During normal years, Sitka is known for hosting a variety of community bike rides and education events, such as National Bike Month events in May and a Kidical Mass family friendly bike ride in September, and having one of the state’s highest rates of people who commute to work by bike. But the COVID-19 pandemic limited those activities this spring and summer.

Sitka still accomplished several cycling-positive projects over the past couple of years, such as building four single-track mountain bike trail loops off the Sitka Cross Trail this summer, opening the Salty Spoke bike cooperative at Hames Wellness Center, rebranding the Sitka Bicycle Friendly Community Coalition as the Sitka Cycling Club and getting nearly 250 club members to register, starting a citywide bicycle parking plan, starting a Sitka mountain bike trails plan, launching a Bicycle Benefits program where cyclists can show participating merchants a sticker on their helmets to receive a discount at local businesses, and hosting the 2019 Alaska Walk and Bike Conference that included a two-day Smart Cycling training (Sitka also was scheduled to host the 2020 conference before it went virtual due to the pandemic).

To learn more about the Sitka Cycling Club, go to https://sitkacycling.wordpress.com or like our Facebook page at https://www.facebook.com/SitkaCycling. Links to Sitka’s Bicycle Friendly Community application and report card can be found under the Documents tab on the Sitka Cycling Club website (previous year applications can be found by scrolling down the page). To learn more about the League of American Bicyclists and its Bicycle Friendly Community program, go to http://www.bikeleague.org/community.

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KK Prussian, left, and Laurent Deviche work on the Middle Machete Loop during a recent Sitka Cycling Club work party. The loop is nearly finished and when completed will be the fourth loop built this summer. The Sitka Cycling Club hopes to finish the loop on Thursday, Oct. 1.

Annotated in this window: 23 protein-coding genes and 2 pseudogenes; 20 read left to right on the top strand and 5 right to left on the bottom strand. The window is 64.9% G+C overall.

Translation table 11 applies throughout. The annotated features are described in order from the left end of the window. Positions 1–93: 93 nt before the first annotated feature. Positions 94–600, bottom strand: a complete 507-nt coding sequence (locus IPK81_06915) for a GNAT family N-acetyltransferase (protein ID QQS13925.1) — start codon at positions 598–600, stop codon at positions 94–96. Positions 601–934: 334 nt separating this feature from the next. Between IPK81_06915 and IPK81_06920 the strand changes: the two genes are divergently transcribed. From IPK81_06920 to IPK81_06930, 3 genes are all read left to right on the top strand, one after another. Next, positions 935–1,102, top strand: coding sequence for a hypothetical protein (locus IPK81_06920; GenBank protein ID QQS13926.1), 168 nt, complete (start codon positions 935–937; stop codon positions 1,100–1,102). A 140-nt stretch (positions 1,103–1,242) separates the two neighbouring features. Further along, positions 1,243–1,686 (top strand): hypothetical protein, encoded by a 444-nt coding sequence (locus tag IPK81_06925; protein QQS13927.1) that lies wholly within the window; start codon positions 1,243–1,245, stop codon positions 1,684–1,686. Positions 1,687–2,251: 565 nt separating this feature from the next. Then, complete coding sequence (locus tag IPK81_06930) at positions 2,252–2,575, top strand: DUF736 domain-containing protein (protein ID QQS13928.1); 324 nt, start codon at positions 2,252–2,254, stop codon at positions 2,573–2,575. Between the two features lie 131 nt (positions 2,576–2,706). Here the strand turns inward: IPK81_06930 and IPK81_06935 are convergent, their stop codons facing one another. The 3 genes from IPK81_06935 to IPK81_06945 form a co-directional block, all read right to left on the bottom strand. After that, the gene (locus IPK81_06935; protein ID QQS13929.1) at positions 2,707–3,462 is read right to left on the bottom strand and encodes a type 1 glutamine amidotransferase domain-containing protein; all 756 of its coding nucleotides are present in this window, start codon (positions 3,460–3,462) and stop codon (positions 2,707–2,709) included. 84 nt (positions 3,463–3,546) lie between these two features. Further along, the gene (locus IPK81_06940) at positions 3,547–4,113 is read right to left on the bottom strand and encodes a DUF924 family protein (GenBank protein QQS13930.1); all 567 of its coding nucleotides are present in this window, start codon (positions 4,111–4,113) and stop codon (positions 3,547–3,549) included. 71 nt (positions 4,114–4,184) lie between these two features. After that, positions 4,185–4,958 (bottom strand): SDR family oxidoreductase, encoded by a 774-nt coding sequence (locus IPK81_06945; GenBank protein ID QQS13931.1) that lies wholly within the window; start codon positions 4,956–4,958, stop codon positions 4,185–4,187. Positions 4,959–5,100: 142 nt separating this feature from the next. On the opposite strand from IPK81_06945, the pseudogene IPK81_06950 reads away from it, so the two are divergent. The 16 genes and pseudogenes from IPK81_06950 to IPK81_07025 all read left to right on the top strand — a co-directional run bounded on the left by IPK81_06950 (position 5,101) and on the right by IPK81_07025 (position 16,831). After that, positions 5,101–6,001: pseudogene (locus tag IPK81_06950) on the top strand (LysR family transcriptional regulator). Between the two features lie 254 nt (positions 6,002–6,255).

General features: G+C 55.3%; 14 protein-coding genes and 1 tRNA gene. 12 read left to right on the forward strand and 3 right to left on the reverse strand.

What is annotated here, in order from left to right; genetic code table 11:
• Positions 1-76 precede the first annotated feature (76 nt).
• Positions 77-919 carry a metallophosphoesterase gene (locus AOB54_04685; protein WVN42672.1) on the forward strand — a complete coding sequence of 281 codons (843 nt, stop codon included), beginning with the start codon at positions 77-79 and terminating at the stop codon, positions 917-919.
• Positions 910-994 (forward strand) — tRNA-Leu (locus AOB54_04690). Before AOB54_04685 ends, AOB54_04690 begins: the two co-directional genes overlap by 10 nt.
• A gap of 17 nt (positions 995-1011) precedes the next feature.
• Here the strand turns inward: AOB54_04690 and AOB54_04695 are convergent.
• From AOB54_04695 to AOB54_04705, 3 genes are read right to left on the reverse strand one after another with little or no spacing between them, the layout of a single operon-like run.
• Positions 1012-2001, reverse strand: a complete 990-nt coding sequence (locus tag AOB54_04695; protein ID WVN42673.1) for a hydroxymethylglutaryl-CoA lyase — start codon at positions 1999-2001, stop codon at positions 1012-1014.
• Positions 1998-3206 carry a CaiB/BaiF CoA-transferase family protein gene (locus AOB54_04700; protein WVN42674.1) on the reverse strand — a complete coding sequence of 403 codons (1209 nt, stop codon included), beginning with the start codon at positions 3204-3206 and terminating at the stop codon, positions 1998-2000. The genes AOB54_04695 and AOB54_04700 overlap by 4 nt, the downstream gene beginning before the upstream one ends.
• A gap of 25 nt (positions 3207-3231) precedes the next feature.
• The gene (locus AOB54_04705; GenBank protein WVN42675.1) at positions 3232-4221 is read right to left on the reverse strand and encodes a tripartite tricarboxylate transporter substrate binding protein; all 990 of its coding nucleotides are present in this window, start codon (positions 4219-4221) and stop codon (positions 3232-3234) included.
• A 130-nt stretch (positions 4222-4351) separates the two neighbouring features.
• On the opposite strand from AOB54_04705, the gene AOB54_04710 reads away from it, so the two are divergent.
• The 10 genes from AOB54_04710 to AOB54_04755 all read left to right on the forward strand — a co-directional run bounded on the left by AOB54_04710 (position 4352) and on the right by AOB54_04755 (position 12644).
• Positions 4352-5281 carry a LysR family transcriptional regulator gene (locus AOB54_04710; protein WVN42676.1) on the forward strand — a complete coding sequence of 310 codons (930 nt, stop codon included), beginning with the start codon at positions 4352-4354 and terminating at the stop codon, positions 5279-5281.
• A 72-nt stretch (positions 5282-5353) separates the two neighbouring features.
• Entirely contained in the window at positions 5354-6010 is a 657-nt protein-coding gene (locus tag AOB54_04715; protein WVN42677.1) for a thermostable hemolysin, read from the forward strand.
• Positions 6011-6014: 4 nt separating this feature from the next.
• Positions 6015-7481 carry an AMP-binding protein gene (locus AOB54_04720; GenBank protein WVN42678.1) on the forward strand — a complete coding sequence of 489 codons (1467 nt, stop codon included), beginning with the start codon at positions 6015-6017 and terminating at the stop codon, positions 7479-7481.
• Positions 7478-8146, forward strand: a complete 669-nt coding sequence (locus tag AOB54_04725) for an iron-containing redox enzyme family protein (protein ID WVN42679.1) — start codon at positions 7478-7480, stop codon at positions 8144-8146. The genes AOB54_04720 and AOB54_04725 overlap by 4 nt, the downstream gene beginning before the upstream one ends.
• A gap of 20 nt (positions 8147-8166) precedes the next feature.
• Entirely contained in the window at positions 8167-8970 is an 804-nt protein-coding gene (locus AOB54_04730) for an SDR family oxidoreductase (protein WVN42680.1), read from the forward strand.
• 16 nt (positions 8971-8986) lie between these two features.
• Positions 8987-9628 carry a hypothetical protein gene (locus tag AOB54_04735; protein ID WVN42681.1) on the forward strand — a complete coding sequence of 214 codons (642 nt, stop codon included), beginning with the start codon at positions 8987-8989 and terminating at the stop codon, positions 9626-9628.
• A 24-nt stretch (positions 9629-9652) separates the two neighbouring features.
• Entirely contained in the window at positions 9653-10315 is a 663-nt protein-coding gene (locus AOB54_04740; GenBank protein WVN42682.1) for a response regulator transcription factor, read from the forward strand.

Click map to enlarge. This map shows the three completed single-track mountain bike loops. It is in the bright green area to the right in the other map. (Map by Amy Volz)

It’s been a busy summer for the Sitka Cycling Club, which has built three single-track mountain bike loops off the Sitka Cross Trail (907, Little Machete, and Ewok). The work continues during the Thursday weekly work party from 5-7 p.m. today, as volunteers are nearly done building the fourth trail, Middle Machete Loop,

“Thanks to a pop-up work party on Saturday, we’re within striking distance to complete Middle Machete trail this Thursday, Oct. 1, at 5 p.m. If we have a good crew on Thursday, we’ll be able to complete our fourth Single Track trail — all in the summer of 2020,” Sitka Cycling Club volunteer coordinator Amy Volz wrote in an email to volunteers. “We could really use your help this week — please consider giving an hour or two to help us put a bow on our great summer of work!”

“We will be doing the usual, hauling rocks and gravel — we can’t get enough of it. Please be sure to bring and wear your mask, XtraTufs, and work gloves. Wearing masks keeps all of us healthy to ride.”

Meet up on Thursday at 5 p.m. at the gravel pile on the Cross Trail, near the exit of 907 and the difficult entrance to Little Machete. Other duties besides hauling rocks and gravel include placing big rocks in muddy spots, fabric cutting and laying, gravel hauling and placement, etc. In addition to working on Middle Machete, the volunteers scoped out their fifth trail, Upper Machete, during their Sept. 3 work party.

Due to the pandemic, we have been limiting the sizes of the work parties. Please contact Amy by text at 907-957-6009 or email at amy.volz@outlook.com if you plan to help, so she can manage the size of the group. We want to make sure there is enough space between workers so we don’t spread the coronavirus.

The Sitka Cross Trail from the entrance near the Sitka High School Performing Arts Center parking lot. The four new loops (907, Little Machete, Ewok, and Middle Machete) are located in the lime green section to the right. (Map by Rollo Wirth)